Mulberry Sourdough Pancakes
I recently discovered mulberries growing in the neighboring yard. The house is vacant and the trees are hanging well into my yard. I was so excited for this marvelous find!
Mulberries are easy to identify in the wild because the trees and leaves are large. It’s a popular berry for foraging. They are wonderful raw, or cooked into muffins, pancakes, cakes, etc.
The berries are deep purple, almost black when ripe and many will fall to the ground. They’ll turn your fingers purple and the juice stains your clothes so be careful. One of my readers gave me a great tip! She said to lay a tarp under the tree to catch the falling berries! Brilliant!
For the pancakes, you’ll need about a cup of mulberries. (Scroll down for recipe.) I kept eating them so I ended up with less than a cup! Totally ok!
I use sourdough starter for this recipe. 2 cups of it. Be sure to leave at least 1/4 cup of starter in your jar. (Learn how to make a sourdough starter here.)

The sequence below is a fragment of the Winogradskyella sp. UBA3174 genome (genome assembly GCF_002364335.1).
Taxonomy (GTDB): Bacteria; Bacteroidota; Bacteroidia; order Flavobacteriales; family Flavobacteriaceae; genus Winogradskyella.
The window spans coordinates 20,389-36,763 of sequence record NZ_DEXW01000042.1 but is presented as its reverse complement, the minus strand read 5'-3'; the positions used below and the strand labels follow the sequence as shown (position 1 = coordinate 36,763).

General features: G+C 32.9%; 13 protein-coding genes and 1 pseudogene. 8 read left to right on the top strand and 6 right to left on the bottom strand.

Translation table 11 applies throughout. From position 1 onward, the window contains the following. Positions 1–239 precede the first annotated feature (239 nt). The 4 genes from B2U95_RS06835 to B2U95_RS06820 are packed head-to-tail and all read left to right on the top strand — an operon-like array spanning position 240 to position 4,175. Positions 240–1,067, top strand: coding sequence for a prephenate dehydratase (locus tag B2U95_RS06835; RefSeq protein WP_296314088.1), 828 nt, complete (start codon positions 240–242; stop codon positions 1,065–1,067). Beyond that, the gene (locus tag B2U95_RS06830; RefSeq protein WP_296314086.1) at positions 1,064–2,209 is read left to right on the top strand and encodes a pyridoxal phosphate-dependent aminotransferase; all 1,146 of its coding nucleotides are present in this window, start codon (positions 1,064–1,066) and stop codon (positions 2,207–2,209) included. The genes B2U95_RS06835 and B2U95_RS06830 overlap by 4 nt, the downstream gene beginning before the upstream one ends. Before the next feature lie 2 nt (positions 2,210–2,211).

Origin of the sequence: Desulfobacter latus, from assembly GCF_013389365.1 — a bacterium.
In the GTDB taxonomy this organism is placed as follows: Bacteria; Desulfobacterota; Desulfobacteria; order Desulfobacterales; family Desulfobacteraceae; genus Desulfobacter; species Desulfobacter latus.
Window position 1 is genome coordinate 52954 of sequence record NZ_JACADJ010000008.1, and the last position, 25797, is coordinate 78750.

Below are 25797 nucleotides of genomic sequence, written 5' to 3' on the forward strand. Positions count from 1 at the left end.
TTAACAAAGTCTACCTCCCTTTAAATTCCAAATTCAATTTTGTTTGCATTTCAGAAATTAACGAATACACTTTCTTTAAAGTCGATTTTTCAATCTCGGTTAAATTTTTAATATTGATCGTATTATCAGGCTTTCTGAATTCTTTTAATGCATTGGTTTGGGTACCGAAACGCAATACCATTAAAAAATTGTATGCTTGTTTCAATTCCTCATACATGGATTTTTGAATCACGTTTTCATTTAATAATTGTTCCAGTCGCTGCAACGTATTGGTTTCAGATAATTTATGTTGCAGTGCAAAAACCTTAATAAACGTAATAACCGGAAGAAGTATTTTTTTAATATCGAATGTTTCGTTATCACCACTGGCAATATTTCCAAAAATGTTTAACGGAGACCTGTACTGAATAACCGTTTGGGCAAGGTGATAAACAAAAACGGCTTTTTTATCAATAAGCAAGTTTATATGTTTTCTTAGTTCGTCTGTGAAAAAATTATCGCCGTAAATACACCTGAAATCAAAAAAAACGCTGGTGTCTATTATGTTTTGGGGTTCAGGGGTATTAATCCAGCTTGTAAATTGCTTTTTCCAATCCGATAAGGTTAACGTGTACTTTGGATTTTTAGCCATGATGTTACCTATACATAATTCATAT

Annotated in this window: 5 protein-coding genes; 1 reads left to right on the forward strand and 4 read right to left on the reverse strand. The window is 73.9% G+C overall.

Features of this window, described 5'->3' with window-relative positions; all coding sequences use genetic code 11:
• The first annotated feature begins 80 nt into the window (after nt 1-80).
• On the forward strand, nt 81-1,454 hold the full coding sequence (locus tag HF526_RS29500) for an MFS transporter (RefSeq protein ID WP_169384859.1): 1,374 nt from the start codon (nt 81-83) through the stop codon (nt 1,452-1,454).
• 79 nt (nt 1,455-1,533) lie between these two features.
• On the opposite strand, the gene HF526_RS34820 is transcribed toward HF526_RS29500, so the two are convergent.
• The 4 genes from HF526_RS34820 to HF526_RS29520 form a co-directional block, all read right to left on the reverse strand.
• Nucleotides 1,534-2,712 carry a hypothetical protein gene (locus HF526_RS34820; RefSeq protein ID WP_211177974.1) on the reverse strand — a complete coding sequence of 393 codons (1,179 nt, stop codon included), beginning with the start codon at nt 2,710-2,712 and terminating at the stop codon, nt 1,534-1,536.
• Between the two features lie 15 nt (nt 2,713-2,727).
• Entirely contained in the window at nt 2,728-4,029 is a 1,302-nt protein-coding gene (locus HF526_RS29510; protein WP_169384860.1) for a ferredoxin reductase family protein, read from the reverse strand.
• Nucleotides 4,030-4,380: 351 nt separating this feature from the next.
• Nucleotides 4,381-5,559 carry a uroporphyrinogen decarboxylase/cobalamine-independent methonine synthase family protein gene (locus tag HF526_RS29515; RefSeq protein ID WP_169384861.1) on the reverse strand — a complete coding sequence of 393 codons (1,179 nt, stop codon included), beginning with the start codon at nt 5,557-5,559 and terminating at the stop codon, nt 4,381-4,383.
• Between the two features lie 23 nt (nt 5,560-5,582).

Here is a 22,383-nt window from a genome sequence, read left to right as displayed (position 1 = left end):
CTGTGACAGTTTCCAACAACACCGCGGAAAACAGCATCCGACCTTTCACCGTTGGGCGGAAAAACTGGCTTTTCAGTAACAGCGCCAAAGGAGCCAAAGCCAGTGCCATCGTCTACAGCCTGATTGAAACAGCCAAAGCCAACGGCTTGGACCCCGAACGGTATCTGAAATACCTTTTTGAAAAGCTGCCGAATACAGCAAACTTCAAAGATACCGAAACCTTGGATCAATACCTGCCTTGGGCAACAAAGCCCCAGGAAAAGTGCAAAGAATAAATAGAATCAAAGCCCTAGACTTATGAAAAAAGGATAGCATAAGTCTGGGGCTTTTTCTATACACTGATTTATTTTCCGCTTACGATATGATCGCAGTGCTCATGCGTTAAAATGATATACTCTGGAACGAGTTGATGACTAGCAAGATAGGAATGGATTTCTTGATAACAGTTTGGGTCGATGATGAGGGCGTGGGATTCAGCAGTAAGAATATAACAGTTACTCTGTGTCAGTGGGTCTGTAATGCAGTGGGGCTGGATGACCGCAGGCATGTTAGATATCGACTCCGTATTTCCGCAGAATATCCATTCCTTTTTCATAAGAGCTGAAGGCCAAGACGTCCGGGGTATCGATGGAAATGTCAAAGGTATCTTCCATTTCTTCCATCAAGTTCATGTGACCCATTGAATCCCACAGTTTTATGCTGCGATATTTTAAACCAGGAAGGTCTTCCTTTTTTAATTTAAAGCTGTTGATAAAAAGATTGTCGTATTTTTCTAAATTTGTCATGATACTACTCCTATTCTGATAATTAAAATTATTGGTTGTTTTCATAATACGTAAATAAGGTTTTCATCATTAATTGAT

The picture doesn’t clearly show the awesome purple color the blended berries turn this batter!
Save some berries to top the pancakes. They are really delicious!
- 2 cups sourdough starter
- 1 cup mulberries
- 1/4 cup melted, organic butter or coconut oil
- 2 pastured eggs
- 2 TBS raw honey or organic maple syrup
- 1 tsp aluminum-free baking powder
- 1 tsp baking soda
- 1 tsp cinnamon (optional)
- 1/2 tsp sea salt
- 1 tsp vanilla extract (optional)
- Place all ingredients in a blender and mix.
- Butter griddle and cook pancakes until golden brown on each side.
- Serve with extra mulberries, butter, and maple syrup.
Have you ever foraged mulberries? What’s your favorite thing to make with them?
Sarah is a wife, mom of 4, farm owner, and real food blogger at Real Food Outlaws. She is also an Master Herbalist and owns 90210 Organics, an Eco-boutique and Apothecary. She holds a Master’s Degree in Applied Clinical Nutrition from New York Chiropractic College and is a Clinical/Functional Nutritionist and Advanced Nutrition Response Testing™ Practitioner at Natural Health Improvement Center of South Jersey and Natural Health Improvement Center of Des Moines. You can often find her barefoot in the garden (or kitchen), or rummaging through a refrigerator (not necessarily her own).